Former Heads of State have said: “It is beyond any doubt that in order to preserve the independence of the Estonian people and develop Estonia’s social structure, the most important prerequisite is the rule of law, since a nation this small cannot rely so much on its military power as on its sense of justice and moral self-assertion.” International law and European values are definitions on which our present foreign policy is based as well. In a situation where the opposition of values is ever more pronounced, it is essential to know one’s values, remain true to them and protect them as much as possible. An international rule-based and value-based order is vitally important, especially for small countries. This rang true in the days of the Tartu Peace Treaty, and it rings true today.

Jaan Poska, the head of the Estonian delegation in the Tartu Peace Treaty negotiations, said in a report delivered to the Estonian Constituent Assembly following the conclusion of the treaty, quote: “Let us taste peace, but let us maintain and grow our military power so that we can protect the peace of our homeland,” unquote. I am sure that the representatives of the Defence Forces of Estonia as well as all other members of the audience here today understand the meaning of these words very clearly. It is the mandate we have inherited. While diplomats are focused on ensuring the security of countries by means of an international order based on rules and values, their efforts would have limited impact without the dedication of the Defence Forces. Diplomacy and defence capabilities go hand in hand and work towards a common goal.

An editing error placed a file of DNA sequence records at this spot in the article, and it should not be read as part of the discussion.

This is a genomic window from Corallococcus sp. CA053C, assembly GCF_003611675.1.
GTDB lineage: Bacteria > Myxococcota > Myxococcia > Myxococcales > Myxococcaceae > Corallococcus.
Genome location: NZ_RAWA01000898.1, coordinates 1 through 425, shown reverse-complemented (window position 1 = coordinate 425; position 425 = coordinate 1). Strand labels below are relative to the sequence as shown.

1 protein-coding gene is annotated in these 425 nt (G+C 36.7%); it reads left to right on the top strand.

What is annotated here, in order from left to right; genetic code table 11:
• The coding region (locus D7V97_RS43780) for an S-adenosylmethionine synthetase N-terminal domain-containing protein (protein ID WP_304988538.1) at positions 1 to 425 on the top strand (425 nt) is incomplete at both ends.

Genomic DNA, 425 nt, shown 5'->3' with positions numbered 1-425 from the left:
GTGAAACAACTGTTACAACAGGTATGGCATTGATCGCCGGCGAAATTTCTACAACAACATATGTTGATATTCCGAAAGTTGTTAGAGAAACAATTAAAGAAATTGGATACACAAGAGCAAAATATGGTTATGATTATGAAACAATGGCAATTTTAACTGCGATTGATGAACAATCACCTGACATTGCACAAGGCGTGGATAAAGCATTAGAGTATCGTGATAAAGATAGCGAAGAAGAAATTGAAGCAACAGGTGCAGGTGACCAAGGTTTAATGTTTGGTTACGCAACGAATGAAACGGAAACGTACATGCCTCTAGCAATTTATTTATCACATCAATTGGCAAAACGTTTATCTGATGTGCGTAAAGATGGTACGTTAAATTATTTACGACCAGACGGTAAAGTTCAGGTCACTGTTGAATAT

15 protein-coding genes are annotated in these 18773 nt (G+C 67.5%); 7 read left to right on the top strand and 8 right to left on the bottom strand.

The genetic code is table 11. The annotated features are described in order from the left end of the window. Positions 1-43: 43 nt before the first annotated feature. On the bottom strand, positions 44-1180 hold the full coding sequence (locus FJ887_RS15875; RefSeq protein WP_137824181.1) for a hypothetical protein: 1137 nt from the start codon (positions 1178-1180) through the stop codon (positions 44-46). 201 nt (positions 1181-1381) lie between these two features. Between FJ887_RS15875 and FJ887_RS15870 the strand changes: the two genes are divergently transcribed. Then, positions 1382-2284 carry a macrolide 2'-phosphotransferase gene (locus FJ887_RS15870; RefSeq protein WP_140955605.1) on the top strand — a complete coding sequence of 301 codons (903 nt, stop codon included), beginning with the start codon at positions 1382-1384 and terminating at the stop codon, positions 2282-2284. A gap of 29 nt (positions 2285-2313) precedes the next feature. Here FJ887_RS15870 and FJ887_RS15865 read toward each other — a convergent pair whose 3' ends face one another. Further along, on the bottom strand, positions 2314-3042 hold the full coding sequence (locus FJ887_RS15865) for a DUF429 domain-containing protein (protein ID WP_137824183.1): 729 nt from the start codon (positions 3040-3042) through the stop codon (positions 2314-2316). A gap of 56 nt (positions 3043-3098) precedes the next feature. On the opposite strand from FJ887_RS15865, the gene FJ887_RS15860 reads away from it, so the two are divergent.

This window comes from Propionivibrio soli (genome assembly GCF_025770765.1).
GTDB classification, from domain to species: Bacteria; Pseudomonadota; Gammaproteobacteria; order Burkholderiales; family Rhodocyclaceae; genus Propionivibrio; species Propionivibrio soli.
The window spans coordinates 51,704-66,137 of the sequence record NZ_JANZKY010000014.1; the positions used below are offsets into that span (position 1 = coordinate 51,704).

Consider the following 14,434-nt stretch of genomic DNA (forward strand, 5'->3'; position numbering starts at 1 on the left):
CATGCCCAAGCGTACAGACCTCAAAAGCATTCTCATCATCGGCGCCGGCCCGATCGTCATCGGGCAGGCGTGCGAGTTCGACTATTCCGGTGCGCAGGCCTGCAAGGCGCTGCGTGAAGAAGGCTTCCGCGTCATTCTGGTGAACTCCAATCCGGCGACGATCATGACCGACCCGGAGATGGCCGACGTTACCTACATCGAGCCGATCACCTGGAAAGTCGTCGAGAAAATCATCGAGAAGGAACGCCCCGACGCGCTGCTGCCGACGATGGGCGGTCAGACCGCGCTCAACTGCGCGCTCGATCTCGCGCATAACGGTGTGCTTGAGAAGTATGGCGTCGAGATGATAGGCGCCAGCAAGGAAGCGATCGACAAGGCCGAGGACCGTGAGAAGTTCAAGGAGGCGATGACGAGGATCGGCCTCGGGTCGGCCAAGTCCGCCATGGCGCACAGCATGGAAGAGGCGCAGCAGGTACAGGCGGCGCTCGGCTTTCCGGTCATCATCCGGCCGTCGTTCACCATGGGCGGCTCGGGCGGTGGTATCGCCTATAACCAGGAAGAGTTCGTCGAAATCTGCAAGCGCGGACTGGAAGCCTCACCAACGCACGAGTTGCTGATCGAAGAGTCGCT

We cannot change Estonia’s geographic location. Estonia is a border country today just as it was one a hundred years ago. But today we do not stand alone – we stand together with our allies. The implementation of the decisions made at the NATO Warsaw Summit and the presence of allied forces confirm this.  Our alliance is a security safeguard in which we believe and to which we contribute.

Tartu Peace Treaty ended the War of Independence, the Anniversary of the Treaty is sometimes referred to as the day of peace. Therefore, it is appropriate that on this day we think what peace and stability really mean to us. When former US President Jimmy Carter received the Nobel Peace Prize, he said that peace is much more than the absence of war. He was right, unfortunately we do not appreciate peace until guns rattle again, until international tensions reach their peak and relations between states become difficult. The situation in Eastern Ukraine, Syria and other conflict zones serves as a reminder to us that peace and stability can never be taken for granted. Peace and stability require work, effort, harmony and often surpassing oneself, but first and foremost a belief that peace is possible.

Happy Anniversary of the Tartu Peace Treaty!